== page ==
Dude, This Is a Totally Deep Hole

In attempting to solve The Case of Where To Go Dancing When You Are Over 40, my friend Leanne and I met at a beachside bar about 40 minutes from where I am staying in my parents’ town. She humors my geocaching addiction, so when I said “Let’s kill some time before the music starts by looking at the sunset and I’ll grab a cache or two” she said “Sure!”

And that’s where the night went awry.

The sunset was indeed beautiful. Look:

old lyme sunset

I snapped this picture right before I nabbed the cache, which was nestled at shoulder height among some large rocks that shored up a bridge over this inlet. What I did not realize is that the rocks were not exactly on solid ground. So when I stepped forward to replace the cache, I kicked my car keys, which I had placed on the ground next to my phone so that I’d have my hands free to sign the log, into a little depression in the rock formation.

“Haha,” I laughed to myself. “Losing the keys would be SO bad!” And I bent down to retrieve them, poking them farther into this depression, which was actually a small hole in the pile of rocks.

“HAHA!” I bark-laughed to myself. “VERY BAD INDEED!” I stuck my hand into the hole to grab the keys, and they slipped out of my hand, farther into the hole.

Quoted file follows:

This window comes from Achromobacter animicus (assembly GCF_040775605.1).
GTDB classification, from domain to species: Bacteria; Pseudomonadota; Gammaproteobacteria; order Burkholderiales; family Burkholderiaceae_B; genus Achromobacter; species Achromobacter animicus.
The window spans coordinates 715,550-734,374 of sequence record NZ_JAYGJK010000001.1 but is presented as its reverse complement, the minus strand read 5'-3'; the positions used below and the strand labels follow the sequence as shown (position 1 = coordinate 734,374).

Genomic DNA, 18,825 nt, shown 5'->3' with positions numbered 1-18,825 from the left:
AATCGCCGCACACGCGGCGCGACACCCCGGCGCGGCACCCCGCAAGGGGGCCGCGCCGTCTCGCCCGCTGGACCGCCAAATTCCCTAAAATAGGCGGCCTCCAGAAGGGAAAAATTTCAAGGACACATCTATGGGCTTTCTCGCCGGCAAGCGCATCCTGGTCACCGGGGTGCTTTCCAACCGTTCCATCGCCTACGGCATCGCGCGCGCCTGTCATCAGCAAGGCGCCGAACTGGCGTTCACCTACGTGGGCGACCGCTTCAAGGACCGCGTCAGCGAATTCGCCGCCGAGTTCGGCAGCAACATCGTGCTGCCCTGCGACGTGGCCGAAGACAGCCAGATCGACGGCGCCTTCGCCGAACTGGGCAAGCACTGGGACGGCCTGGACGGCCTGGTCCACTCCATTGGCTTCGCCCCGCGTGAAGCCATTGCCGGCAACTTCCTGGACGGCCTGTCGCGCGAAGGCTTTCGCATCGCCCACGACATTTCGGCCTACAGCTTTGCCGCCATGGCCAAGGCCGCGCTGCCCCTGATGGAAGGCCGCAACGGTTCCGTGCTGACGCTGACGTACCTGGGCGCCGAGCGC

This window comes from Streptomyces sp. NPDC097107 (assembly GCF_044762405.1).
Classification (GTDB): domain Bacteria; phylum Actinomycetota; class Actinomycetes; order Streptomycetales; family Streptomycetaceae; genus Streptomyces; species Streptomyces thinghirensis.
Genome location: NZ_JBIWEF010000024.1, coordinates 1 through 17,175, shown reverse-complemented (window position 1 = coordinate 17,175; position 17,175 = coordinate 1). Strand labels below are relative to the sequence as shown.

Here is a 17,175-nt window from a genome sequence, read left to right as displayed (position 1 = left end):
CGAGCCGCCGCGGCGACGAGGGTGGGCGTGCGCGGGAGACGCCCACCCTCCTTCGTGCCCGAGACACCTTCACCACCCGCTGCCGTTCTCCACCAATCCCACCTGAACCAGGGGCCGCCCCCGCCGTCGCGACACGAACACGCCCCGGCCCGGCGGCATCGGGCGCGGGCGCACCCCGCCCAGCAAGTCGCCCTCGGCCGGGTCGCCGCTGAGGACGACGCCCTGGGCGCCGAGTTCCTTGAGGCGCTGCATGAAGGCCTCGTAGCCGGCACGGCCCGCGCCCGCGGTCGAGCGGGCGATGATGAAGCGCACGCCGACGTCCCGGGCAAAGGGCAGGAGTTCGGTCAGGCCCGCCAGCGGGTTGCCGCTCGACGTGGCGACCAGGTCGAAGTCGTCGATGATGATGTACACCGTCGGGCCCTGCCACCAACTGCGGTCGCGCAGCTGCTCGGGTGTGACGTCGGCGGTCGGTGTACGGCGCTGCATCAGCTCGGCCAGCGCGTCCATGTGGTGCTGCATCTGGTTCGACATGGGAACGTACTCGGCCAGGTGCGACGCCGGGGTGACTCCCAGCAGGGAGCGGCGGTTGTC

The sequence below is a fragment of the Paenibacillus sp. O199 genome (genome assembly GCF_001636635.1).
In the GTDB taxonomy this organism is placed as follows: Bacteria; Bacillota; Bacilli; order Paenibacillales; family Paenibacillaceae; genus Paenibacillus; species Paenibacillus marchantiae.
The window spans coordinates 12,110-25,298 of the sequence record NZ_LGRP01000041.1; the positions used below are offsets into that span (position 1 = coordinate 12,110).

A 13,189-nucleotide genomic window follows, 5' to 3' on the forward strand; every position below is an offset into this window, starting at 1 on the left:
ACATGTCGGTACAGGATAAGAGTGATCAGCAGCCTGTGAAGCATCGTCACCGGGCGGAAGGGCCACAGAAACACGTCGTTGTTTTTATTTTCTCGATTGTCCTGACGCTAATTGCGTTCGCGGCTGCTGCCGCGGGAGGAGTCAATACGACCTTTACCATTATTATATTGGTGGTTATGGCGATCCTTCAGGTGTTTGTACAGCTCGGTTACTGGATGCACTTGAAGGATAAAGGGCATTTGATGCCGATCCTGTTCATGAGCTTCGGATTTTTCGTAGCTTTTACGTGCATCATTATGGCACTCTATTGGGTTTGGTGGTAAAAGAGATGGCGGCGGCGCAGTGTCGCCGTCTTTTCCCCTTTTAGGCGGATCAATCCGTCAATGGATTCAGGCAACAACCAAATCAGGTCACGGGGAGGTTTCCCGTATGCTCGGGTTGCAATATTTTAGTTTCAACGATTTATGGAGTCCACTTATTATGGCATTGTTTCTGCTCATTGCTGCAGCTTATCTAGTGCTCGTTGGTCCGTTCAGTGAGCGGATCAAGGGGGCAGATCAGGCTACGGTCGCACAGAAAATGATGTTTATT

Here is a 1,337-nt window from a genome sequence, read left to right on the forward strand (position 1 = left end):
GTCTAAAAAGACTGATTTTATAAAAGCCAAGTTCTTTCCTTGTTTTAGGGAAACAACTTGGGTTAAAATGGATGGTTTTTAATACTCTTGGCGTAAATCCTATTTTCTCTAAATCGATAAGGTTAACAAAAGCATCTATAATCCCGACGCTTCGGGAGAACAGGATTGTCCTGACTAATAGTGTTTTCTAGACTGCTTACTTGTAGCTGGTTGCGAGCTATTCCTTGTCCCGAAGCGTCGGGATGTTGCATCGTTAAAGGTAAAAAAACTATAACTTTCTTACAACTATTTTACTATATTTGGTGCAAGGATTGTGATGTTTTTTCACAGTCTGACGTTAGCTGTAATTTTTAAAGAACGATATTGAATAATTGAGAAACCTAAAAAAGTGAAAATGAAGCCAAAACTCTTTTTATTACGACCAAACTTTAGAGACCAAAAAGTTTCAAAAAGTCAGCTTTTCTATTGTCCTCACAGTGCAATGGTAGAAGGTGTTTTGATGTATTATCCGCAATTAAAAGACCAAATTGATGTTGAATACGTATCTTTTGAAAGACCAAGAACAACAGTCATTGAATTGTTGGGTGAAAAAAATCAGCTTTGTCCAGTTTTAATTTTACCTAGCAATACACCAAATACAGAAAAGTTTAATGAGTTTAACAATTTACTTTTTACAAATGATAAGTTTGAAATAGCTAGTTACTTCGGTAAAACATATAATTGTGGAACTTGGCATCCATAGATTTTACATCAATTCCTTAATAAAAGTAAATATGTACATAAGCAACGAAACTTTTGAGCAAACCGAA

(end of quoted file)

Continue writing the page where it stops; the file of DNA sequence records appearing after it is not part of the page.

And I never heard where they landed.

That’s because they didn’t land. They fell into the deepest of deep holes in rocks piled up underneath bridges over salty inlets along the Connecticut coast.

Fully panicking now, I got down on my belly – in my beautiful multicolored floor length summer skirt and jeweled thongs, worn to create a beachy tried-a-little-but-not-too-hard look for the dancing at the beach bar – and shined the light of my phone into this dark hole which was now increasingly difficult to see into because the end of natural light was upon me. I felt around inside with my hand. The rocks had formed a tunnel which went straight down into blackness, roughly the diameter of my arm.

At one point, if you were, say, a fisherman paddling by in your rowboat, you might have looked up onto the white rocks that support this bridge on Route 156 in Old Lyme, CT, and seen a middle aged woman in a beautiful skirt, laid out horizontally on the dirty path, her entire right arm seemingly swallowed by the rocks up to the shoulder. I had my entire arm down in this hole, desperately feeling about for the keys. I heard some subterranean clanking, and thought with a momentary thrill that I had found them, but it was just my watch pinging against a large shard of broken glass. And that’s when I realized I was well and truly screwed. (That is not the exact word I used in my head, but since geocaching is a family activity I am keeping my language clean-ish for this story.)

I pulled my arm out of the hole, stood up to full height, and waved my lit phone over my head to signal to Leanne, who had waited across the street in her mile-high espadrille wedges, having suggested (in vain) as I skipped off on the hunt that I leave the keys with her so she could wait in the car. She is smart.